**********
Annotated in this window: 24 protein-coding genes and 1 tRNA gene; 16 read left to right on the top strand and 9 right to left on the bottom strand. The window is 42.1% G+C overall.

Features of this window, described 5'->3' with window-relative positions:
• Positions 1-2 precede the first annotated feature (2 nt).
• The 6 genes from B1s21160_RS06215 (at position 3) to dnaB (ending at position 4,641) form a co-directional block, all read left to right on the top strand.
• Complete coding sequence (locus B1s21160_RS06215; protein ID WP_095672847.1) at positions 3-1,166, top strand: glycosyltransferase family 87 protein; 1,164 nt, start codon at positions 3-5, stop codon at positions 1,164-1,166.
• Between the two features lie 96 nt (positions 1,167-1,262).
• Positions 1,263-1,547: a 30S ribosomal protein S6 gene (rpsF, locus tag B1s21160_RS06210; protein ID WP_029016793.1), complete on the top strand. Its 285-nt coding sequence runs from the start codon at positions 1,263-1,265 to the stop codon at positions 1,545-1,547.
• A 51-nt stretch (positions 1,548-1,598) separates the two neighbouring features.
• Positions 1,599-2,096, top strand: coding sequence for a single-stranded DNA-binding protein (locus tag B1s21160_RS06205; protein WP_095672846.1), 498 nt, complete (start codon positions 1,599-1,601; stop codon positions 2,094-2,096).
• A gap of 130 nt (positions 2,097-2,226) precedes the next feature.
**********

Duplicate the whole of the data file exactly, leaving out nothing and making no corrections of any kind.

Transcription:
Annotated in this window: 24 protein-coding genes and 1 tRNA gene; 16 read left to right on the top strand and 9 right to left on the bottom strand. The window is 42.1% G+C overall.

Features of this window, described 5'->3' with window-relative positions:
• Positions 1-2 precede the first annotated feature (2 nt).
• The 6 genes from B1s21160_RS06215 (at position 3) to dnaB (ending at position 4,641) form a co-directional block, all read left to right on the top strand.
• Complete coding sequence (locus B1s21160_RS06215; protein ID WP_095672847.1) at positions 3-1,166, top strand: glycosyltransferase family 87 protein; 1,164 nt, start codon at positions 3-5, stop codon at positions 1,164-1,166.
• Between the two features lie 96 nt (positions 1,167-1,262).
• Positions 1,263-1,547: a 30S ribosomal protein S6 gene (rpsF, locus tag B1s21160_RS06210; protein ID WP_029016793.1), complete on the top strand. Its 285-nt coding sequence runs from the start codon at positions 1,263-1,265 to the stop codon at positions 1,545-1,547.
• A 51-nt stretch (positions 1,548-1,598) separates the two neighbouring features.
• Positions 1,599-2,096, top strand: coding sequence for a single-stranded DNA-binding protein (locus tag B1s21160_RS06205; protein WP_095672846.1), 498 nt, complete (start codon positions 1,599-1,601; stop codon positions 2,094-2,096).
• A gap of 130 nt (positions 2,097-2,226) precedes the next feature.